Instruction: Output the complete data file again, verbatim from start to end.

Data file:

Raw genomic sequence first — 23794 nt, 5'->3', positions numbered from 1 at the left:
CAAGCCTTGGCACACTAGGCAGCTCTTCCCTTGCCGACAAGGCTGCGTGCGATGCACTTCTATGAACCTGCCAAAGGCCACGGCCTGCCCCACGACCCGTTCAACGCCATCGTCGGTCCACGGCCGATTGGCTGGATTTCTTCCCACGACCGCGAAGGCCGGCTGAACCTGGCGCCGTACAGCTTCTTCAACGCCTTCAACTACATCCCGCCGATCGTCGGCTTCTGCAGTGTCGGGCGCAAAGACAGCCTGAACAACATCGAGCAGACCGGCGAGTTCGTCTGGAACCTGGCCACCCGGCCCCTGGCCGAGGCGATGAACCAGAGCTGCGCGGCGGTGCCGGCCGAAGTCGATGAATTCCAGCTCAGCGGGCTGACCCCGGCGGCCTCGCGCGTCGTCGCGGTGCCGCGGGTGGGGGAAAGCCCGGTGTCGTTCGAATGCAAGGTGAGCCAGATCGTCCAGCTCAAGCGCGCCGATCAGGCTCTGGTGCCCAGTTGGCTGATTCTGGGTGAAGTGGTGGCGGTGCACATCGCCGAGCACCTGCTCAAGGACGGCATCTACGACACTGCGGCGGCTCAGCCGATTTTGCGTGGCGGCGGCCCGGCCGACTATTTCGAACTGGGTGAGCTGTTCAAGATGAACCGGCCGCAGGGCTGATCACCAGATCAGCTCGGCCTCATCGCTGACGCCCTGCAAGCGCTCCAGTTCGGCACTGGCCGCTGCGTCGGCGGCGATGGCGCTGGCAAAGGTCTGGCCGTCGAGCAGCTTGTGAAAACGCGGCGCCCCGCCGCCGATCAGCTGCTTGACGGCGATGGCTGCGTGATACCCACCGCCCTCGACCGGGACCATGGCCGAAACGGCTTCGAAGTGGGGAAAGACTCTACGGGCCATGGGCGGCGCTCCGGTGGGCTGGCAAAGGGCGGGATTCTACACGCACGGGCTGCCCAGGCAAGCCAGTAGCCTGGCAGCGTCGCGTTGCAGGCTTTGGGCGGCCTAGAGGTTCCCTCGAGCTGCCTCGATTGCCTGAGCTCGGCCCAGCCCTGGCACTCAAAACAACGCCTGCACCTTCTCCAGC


Raw genomic sequence first — 23794 nt, 5'->3', positions numbered from 1 at the left:
CAAGCCTTGGCACACTAGGCAGCTCTTCCCTTGCCGACAAGGCTGCGTGCGATGCACTTCTATGAACCTGCCAAAGGCCACGGCCTGCCCCACGACCCGTTCAACGCCATCGTCGGTCCACGGCCGATTGGCTGGATTTCTTCCCACGACCGCGAAGGCCGGCTGAACCTGGCGCCGTACAGCTTCTTCAACGCCTTCAACTACATCCCGCCGATCGTCGGCTTCTGCAGTGTCGGGCGCAAAGACAGCCTGAACAACATCGAGCAGACCGGCGAGTTCGTCTGGAACCTGGCCACCCGGCCCCTGGCCGAGGCGATGAACCAGAGCTGCGCGGCGGTGCCGGCCGAAGTCGATGAATTCCAGCTCAGCGGGCTGACCCCGGCGGCCTCGCGCGTCGTCGCGGTGCCGCGGGTGGGGGAAAGCCCGGTGTCGTTCGAATGCAAGGTGAGCCAGATCGTCCAGCTCAAGCGCGCCGATCAGGCTCTGGTGCCCAGTTGGCTGATTCTGGGTGAAGTGGTGGCGGTGCACATCGCCGAGCACCTGCTCAAGGACGGCATCTACGACACTGCGGCGGCTCAGCCGATTTTGCGTGGCGGCGGCCCGGCCGACTATTTCGAACTGGGTGAGCTGTTCAAGATGAACCGGCCGCAGGGCTGATCACCAGATCAGCTCGGCCTCATCGCTGACGCCCTGCAAGCGCTCCAGTTCGGCACTGGCCGCTGCGTCGGCGGCGATGGCGCTGGCAAAGGTCTGGCCGTCGAGCAGCTTGTGAAAACGCGGCGCCCCGCCGCCGATCAGCTGCTTGACGGCGATGGCTGCGTGATACCCACCGCCCTCGACCGGGACCATGGCCGAAACGGCTTCGAAGTGGGGAAAGACTCTACGGGCCATGGGCGGCGCTCCGGTGGGCTGGCAAAGGGCGGGATTCTACACGCACGGGCTGCCCAGGCAAGCCAGTAGCCTGGCAGCGTCGCGTTGCAGGCTTTGGGCGGCCTAGAGGTTCCCTCGAGCTGCCTCGATTGCCTGAGCTCGGCCCAGCCCTGGCACTCAAAACAACGCCTGCACCTTCTCCAGC